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In the new book Kyopo (Umbrage), the relationship between ethnicity and identity is explored in portraits of the Korean diaspora.

CYJO is a Korean American who immigrated to the US in 1975. CYJO’s work has been exhibited nationally and internationally at the Smithsonian’s National Portrait Gallery, Washington, D.C., T. Art Center, Beijing and The Korea Society, New York. She has lectured at the KACC, the 3rd Asian American Conference, The Korea Society, Miami University, The New York Life Company, NYU APA, Overseas Korean Foundation, and the Rubin Museum of Art.

All images © copyright the artist, all rights reserved. The following discussion is compiled from a conversation that took place over several emails.

TMN:

What inspired this project?

CYJO:

It was in 2004 when this project started. After visiting bookstores during this time and not seeing photography books that covered the Korean culture and modern contemporary issues, it felt necessary to fill this void.

Growing up in the US where my community of friends was not specific to one ancestry, I was also curious to understand how others who shared the same ancestry positioned themselves in their societies and how they identified themselves being both American and Asian.

TMN:

How did you find your subjects?

CYJO:

My first participant was a random stranger I met at the Cooper-Hewitt Museum, Sebastian Seung. He happens to be an MIT professor of neurological and cognitive sciences who has spent many years studying connectomes—the wiring of the brain. After his participation, he recommended a couple of people, and they recommended others. I met other participants through chance meetings, which also helped to keep the group spontaneous and organic.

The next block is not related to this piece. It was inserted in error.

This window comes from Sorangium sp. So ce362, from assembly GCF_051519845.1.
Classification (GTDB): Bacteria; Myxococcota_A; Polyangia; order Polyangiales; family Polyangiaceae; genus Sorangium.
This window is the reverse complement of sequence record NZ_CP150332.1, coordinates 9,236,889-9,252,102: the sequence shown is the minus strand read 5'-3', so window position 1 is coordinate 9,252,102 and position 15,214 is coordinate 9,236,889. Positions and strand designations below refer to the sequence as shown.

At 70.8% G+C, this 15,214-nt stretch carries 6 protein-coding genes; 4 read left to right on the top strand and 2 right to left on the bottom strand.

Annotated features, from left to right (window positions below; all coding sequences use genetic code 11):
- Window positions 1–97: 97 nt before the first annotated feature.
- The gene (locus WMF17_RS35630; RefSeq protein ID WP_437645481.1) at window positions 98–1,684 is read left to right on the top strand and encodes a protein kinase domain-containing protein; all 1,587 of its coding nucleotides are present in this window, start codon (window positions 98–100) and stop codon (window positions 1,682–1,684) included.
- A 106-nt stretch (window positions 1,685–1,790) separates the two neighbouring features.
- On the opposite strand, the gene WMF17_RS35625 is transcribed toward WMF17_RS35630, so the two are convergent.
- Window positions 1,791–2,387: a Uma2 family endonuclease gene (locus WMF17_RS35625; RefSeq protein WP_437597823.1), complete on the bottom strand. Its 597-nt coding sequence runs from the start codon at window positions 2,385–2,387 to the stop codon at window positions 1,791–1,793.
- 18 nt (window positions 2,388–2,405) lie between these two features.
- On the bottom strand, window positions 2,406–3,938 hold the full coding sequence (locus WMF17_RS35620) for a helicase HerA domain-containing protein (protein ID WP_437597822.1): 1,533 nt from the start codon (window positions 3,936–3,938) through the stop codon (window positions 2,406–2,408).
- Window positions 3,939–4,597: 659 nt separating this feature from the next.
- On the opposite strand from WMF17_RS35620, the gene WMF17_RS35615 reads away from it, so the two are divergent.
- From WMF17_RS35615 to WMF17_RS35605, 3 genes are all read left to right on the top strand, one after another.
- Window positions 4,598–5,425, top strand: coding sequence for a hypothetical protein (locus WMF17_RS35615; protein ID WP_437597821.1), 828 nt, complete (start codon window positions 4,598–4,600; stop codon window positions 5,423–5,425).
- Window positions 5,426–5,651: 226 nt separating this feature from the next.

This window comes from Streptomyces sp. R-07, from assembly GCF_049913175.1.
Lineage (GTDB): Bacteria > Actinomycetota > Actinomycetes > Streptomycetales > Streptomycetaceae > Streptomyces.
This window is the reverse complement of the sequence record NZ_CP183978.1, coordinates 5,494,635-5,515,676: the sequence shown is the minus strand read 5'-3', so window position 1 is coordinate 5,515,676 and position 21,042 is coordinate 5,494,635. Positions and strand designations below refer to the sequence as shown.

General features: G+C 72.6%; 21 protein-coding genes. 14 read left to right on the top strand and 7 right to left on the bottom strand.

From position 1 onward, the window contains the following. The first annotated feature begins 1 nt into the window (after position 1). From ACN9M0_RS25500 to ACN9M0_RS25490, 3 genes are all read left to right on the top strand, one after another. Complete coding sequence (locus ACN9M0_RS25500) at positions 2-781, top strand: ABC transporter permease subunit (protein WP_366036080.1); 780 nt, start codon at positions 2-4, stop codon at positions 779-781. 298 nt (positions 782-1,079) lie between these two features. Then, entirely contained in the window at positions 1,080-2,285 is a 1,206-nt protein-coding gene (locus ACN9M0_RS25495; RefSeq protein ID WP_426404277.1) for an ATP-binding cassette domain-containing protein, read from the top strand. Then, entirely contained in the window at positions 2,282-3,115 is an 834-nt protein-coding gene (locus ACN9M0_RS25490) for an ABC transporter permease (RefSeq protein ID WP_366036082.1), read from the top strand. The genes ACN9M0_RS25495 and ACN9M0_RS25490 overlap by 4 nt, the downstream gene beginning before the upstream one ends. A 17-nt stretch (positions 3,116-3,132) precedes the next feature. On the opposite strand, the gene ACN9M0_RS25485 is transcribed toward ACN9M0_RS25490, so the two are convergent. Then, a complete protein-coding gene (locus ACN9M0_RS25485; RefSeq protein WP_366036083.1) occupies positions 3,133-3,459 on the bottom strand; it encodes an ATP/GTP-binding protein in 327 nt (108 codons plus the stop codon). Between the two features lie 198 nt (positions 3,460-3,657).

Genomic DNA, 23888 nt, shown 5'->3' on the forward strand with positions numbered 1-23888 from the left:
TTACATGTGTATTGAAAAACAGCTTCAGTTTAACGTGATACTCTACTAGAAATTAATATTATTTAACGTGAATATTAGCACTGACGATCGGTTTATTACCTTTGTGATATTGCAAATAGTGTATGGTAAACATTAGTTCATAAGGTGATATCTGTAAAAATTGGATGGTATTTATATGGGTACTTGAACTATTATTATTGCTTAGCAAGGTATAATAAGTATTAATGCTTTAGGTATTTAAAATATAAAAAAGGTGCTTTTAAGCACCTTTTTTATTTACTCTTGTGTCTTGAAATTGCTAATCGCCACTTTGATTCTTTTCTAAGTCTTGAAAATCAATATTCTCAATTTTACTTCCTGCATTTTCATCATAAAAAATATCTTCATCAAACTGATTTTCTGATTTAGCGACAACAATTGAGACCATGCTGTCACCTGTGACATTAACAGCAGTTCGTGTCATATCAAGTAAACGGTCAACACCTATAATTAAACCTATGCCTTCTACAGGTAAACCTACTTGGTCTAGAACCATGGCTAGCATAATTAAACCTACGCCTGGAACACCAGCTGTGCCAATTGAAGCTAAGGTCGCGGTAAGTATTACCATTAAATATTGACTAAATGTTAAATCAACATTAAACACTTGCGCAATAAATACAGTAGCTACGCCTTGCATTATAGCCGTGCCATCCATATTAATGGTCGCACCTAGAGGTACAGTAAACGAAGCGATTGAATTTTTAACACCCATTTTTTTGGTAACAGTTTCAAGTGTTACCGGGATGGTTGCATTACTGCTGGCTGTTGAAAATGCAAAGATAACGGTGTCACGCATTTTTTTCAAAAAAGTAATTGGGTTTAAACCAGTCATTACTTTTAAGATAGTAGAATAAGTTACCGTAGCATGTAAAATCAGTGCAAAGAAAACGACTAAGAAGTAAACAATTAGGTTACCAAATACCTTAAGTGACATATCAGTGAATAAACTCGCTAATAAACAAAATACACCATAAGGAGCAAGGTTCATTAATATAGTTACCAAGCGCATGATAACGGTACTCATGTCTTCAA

TMN:

Beyond all being people of Korean descent living outside Korea, is there anything that you believe links or connects your subjects?

CYJO:

Because they all have had bi-cultural or multicultural experiences, they are receptive and respectful to other cultures and/or differences. Many related more to a global and unified human race than a culture-specific race.

TMN:

How did your subjects react when you told them about the project?

CYJO:

Most of the subjects were intrigued and interested in participating in the project. It was something they had never been asked to do before. It was not easy for all participants to define their identity and their relationships with their heritage.

There were some small business owners who migrated in the ‘60s and ‘70s who weren’t initially receptive to participating or who had declined the opportunity. They worked at gas stations, drove taxis, owned small delis and laundromats, etc. Some small business owners didn’t think they were important enough to be part of it. This was contrary from how I felt; to me they have been vital in helping the economy and contributing to their societies. They sacrificed so much to achieve that American dream and definitely deserve recognition for their hard work and contributions.

TMN:

Why shoot them in the studio, in front of the same white background?

CYJO:

In order to compare and contrast individuals more easily, a uniform background was maintained. Uniformity could be created in my studio with controlled lighting. This also allowed me to play with pictorial flattening.

TMN:

What has the project taught you about recent immigrant experience and that experience generations later?

CYJO:

In many cases, priorities and dreams vary with recent immigrants compared to those who have lived in countries generations later. Recent immigrants tend to focus on the immediate priorities—acquiring a house, having a healthy and educated family, having health insurance and a steady paycheck—which makes perfect sense. Most don’t have full command of the language and culture of the country they’ve moved to. There are many parents from the first generation that want the best for their kids. And having them become a lawyer, doctor or engineer does represent the best through their perspective at the time.

Thanks to the hard work and sacrifices of the first generation, those that have lived in a country generations later are able to live more comfortably, and have command of the language and culture of this country, a culture that defines them just as strongly if not more than their ancestral culture.

biopic

TMN Editor Nicole Pasulka believes she could beat a lie detector. When she sits in a chair she almost never puts her feet on the floor. Even though she likes the internet a lot, she is convinced that people will always read magazines and she is secretly building one in her basement. More by Nicole Pasulka